Toward the Comprehension-based Teaching of English Grammar


Masashi Kawashima (Nihon University)





This presentation intends to let the traditional grammar take in some theoretical proposals made in scientific grammar. The study of the generative grammar is not to be applied to the second language acquisition, as we can see from Chomsky-Piaget debate, but some of its insights may make unscientific, irrational traditional grammar more intelligible and easier to acquire. I will propose the ‘comprehension-based grammar’ by introducing and discussing a unique grammar teaching method in Japan by means of a predicate analysis dubbed ‘Five Sentence Forms’:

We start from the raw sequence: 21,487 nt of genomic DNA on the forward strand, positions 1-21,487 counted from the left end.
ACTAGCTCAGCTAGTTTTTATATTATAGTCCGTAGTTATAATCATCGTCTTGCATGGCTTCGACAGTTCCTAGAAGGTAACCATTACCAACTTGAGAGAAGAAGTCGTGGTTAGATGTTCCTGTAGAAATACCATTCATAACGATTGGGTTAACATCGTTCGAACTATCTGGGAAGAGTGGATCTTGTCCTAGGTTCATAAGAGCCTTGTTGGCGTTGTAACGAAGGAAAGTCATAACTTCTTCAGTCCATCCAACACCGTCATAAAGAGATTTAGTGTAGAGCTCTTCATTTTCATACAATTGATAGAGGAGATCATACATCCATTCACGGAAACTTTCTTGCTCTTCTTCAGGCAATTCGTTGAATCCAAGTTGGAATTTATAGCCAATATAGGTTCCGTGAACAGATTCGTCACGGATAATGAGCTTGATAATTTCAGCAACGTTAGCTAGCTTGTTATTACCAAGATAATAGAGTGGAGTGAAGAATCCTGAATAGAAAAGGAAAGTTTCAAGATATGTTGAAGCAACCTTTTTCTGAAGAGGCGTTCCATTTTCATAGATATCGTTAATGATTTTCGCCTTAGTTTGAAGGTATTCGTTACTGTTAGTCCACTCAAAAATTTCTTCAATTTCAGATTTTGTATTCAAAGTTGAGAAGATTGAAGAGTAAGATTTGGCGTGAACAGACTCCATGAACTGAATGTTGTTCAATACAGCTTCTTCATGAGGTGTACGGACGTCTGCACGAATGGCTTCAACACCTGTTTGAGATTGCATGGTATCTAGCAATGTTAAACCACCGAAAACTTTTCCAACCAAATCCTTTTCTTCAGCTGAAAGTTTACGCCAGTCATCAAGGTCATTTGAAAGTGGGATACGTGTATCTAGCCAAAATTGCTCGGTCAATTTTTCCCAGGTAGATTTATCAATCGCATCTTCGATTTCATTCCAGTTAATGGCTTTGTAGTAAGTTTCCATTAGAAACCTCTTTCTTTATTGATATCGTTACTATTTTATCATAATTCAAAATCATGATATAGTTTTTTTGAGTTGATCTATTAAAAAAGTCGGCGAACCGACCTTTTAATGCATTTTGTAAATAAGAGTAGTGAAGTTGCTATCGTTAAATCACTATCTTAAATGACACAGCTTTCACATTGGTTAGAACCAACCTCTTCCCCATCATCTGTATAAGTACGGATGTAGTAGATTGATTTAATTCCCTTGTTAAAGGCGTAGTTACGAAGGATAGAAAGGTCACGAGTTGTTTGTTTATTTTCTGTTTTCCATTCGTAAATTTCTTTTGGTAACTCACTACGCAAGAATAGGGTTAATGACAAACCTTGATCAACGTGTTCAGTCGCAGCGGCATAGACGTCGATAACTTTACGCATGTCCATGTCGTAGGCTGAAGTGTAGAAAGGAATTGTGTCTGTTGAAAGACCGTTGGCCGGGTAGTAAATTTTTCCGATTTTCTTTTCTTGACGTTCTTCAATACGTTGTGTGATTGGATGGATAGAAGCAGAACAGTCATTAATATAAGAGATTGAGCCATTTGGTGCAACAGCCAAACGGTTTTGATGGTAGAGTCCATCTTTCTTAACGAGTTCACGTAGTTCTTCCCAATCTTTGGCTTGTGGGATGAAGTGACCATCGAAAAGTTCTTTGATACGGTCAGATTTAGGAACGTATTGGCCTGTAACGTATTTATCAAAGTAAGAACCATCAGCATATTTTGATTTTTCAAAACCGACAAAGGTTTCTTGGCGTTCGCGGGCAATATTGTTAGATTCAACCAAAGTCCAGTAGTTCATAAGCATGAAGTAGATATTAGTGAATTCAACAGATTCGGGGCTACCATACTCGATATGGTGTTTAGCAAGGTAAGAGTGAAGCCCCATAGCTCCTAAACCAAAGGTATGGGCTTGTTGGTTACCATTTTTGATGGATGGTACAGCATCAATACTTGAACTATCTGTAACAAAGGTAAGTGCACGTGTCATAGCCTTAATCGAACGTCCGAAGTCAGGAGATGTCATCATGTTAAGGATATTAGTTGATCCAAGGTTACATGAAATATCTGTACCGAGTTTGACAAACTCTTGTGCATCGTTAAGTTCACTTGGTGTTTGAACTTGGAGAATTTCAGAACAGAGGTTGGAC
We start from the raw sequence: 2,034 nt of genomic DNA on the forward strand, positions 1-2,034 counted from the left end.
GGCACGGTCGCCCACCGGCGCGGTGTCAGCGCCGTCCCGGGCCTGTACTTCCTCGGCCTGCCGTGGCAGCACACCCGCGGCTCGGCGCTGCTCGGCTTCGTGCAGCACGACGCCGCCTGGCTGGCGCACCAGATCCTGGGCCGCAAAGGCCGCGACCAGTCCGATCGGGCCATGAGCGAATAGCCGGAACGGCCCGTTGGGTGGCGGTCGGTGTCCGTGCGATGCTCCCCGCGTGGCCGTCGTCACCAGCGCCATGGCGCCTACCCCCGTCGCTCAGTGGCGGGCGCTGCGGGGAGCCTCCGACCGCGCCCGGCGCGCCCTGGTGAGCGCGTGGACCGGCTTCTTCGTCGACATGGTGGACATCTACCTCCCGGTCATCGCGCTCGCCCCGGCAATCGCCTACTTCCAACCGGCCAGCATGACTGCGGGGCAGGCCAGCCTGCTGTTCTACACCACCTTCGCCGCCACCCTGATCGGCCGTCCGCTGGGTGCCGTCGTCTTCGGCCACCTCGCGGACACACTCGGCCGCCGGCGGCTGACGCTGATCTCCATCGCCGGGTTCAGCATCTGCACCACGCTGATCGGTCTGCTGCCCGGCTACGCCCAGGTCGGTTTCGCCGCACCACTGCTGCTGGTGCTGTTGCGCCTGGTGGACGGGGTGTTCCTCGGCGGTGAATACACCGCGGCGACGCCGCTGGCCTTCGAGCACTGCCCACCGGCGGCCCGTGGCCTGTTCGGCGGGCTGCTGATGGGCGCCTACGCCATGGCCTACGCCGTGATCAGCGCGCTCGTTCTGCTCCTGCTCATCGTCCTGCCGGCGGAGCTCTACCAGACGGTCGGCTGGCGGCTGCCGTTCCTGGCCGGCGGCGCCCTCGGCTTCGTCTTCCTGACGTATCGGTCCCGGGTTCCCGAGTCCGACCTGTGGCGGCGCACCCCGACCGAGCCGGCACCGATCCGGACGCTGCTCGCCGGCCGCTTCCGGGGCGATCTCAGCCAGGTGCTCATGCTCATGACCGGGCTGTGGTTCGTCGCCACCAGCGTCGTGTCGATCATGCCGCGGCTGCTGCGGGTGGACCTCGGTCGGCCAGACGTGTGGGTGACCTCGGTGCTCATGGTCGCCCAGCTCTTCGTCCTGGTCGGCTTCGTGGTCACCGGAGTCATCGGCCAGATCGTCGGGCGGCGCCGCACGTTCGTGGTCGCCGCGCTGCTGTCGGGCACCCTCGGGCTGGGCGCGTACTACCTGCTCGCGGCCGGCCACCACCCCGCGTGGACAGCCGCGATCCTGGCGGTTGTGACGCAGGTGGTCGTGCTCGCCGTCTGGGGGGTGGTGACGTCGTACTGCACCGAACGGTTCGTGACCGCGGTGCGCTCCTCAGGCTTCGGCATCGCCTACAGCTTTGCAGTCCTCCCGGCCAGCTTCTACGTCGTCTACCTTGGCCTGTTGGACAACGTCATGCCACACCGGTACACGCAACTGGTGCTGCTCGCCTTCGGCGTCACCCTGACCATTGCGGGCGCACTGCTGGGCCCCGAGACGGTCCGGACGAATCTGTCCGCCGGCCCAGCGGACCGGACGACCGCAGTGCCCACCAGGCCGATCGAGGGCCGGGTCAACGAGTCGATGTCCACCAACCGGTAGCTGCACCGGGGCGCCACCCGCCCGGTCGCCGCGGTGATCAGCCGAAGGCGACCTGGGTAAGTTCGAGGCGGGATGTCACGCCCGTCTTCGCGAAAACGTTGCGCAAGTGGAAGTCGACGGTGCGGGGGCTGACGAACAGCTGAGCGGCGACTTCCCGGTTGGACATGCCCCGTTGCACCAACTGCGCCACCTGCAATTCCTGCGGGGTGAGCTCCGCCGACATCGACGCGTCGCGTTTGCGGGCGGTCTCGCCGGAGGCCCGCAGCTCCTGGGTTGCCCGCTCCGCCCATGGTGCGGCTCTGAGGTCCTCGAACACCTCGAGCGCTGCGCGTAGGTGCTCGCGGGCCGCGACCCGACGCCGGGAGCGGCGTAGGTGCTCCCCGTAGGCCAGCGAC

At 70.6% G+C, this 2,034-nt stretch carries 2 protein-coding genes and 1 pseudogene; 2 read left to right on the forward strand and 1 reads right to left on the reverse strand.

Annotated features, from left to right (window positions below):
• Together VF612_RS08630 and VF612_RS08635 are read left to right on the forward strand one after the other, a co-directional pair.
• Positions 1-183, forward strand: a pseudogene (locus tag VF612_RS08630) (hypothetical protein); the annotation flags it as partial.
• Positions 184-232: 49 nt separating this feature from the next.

Sentence Form 1: Stars Twinkle. (Subject-Verb)

Sentence Form 2: James is kind. (Subject-Verb-Complement)

Sentence Form 3: Cats catch mice. (Subject-Verb-Object)

Sentence Form 4: He gave me a dog. (Subject-Verb-Object-Object)

Sentence Form 5: People call him Uncle Sam. (Subject-Verb-Object-Complement)


These forms were introduced into Japan in 1917 and have been taught as the fundamentals of English grammar for over 100 years. Even now, this way of teaching grammar is so popular in Japan that teachers and students believe that the forms are taught all over the world. However, the five forms are not well organized and give a hard time to both the teachers and the students acquiring them.

In this presentation I will attempt to show the problems of the classification of the Five Sentence Forms and propose a better alternative, which can make grammar teaching more rational.